Beyond Section J – Building and insulating for comfort and long term value.

In this high-cost, low margin environment, merely satisfying various parts of the BCA, especially Section J, takes priority over what may be the best solution for the job. In the time since Section J was added to the BCA, significant pressure has been placed on industry to insulate buildings to stricter levels. Even so, these levels in Australian buildings are much lower than those in Europe, North America and even China, where thermal insulation elements such as triple glazed windows are standard, and double-double glazing is common.

Building is not a cheap exercise for either owners or the building contractor and everyone involved in the design and erection process. Labour costs and delays, two “necessary evils” tend to be some of the biggest costs, and this can unfortunately take the focus on the use of quality materials and scientifically sound building methods.

If you look at the physics of what is happening, thermally speaking, in a building, and consider this in relation to the density of the materials used, insulated concrete sandwich panels become a clearer and clearer choice for the best practice in building. THERMOMASS insulated concrete sandwich panels go beyond Section J. The placement of thermal mass on the inside of the insulation envelope passively regulates temperature, vastly reducing the need for heating and cooling. Building with THERMOMASS insulated concrete sandwich panels is a long term investment in the comfort and energy efficiency of the building, returning the value for owners and occupants many times over the life of the building.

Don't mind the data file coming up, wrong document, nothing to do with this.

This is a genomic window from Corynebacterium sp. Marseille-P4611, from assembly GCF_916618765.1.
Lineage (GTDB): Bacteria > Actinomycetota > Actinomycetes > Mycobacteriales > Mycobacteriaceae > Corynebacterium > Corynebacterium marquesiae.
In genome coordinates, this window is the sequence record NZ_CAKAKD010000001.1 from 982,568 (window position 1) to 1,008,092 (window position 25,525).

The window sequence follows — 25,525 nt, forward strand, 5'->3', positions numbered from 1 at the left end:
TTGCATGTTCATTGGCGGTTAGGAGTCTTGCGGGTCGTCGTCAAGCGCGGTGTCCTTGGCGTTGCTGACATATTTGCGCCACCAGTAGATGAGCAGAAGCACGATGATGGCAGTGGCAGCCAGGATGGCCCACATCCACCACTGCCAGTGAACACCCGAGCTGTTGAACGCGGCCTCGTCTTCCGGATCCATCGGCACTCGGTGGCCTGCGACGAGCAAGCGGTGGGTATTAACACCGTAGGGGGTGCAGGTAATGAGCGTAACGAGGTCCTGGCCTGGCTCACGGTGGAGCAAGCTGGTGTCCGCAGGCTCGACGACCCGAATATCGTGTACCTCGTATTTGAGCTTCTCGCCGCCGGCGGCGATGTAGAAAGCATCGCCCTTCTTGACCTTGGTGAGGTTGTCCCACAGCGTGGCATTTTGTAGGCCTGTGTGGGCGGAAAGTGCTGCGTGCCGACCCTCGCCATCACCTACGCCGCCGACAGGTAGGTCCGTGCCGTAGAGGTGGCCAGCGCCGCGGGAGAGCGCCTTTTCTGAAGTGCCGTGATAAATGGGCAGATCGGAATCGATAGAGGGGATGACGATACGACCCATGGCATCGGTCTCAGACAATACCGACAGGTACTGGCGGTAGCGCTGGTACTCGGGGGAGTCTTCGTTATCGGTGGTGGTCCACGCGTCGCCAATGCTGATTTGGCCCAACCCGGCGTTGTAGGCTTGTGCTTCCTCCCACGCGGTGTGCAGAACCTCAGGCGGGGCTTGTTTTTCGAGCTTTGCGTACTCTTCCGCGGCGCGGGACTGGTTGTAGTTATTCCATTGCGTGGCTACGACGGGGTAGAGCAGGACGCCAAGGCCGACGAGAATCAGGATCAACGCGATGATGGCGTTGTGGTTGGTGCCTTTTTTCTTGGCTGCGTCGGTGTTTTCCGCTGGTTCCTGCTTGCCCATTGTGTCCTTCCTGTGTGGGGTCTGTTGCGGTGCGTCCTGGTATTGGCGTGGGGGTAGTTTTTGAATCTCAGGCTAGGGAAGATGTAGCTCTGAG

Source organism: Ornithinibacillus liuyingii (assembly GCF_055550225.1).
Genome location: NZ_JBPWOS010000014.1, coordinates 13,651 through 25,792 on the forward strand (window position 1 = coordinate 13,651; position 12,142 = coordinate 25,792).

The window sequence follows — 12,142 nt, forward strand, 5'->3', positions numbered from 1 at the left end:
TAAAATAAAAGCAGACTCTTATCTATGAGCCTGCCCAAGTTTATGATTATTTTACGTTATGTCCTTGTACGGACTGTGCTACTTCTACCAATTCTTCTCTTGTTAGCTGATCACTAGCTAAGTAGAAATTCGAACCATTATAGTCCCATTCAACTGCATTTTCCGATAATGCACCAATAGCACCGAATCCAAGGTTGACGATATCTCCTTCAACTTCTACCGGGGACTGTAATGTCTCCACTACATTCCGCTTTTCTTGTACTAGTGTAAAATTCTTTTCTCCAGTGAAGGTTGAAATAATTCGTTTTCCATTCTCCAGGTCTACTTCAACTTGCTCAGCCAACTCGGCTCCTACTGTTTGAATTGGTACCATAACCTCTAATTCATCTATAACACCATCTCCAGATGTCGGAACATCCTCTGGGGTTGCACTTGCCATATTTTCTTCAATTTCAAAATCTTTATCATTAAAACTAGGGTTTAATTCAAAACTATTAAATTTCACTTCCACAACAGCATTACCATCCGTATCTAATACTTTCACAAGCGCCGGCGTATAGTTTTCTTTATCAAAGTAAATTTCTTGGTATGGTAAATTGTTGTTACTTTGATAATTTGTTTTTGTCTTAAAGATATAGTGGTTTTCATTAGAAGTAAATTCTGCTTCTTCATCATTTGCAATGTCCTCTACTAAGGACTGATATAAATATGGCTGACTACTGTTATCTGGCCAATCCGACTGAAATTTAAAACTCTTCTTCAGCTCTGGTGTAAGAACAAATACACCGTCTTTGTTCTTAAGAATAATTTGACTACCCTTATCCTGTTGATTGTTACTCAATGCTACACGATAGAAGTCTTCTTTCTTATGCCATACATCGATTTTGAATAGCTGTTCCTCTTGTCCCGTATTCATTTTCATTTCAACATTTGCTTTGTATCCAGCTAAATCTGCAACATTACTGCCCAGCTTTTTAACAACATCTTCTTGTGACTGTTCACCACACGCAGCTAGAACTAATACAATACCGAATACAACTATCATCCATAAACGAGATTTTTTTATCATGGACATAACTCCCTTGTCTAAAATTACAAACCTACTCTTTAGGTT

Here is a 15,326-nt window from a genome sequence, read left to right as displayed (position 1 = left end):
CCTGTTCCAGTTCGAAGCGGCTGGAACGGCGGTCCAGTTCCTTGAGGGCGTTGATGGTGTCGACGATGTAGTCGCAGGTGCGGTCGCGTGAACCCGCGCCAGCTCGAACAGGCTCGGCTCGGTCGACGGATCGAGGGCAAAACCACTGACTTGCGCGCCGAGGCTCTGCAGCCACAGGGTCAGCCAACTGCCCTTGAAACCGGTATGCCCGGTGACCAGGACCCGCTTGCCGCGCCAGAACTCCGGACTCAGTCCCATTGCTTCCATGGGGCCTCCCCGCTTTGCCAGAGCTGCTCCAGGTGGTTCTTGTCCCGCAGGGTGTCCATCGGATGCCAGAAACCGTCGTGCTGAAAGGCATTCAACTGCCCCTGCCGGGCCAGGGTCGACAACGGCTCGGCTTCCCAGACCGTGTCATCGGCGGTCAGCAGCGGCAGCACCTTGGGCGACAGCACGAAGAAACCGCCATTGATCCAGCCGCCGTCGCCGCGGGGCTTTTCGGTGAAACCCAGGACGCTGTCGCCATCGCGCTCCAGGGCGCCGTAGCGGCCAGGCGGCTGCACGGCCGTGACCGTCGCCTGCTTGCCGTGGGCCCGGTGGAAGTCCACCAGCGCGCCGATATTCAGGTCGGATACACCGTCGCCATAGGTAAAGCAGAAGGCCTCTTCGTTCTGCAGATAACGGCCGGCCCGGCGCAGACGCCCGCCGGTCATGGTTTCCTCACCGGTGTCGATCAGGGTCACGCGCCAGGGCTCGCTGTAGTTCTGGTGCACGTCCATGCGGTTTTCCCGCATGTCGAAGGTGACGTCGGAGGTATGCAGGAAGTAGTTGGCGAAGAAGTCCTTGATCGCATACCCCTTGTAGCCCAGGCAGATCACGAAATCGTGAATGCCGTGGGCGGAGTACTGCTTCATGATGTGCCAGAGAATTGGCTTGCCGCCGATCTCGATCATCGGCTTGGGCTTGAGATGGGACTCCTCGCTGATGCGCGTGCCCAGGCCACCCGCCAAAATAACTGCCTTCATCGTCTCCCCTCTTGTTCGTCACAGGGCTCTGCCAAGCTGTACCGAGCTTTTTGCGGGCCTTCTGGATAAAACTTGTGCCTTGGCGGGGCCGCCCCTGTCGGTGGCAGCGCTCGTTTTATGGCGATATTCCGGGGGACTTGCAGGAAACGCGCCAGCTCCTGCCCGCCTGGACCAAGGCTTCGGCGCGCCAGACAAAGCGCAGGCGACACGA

More than one financial expert has said that the most important time to invest is when times are tough. As the property market and economy looks shakier, the best thing is to go beyond minimums of section J and build something that will generate value when things start looking up again. THERMOMASS insulated concrete is attractive, thermally intelligent and great value. THERMOMASS Makes Concrete Make Sense.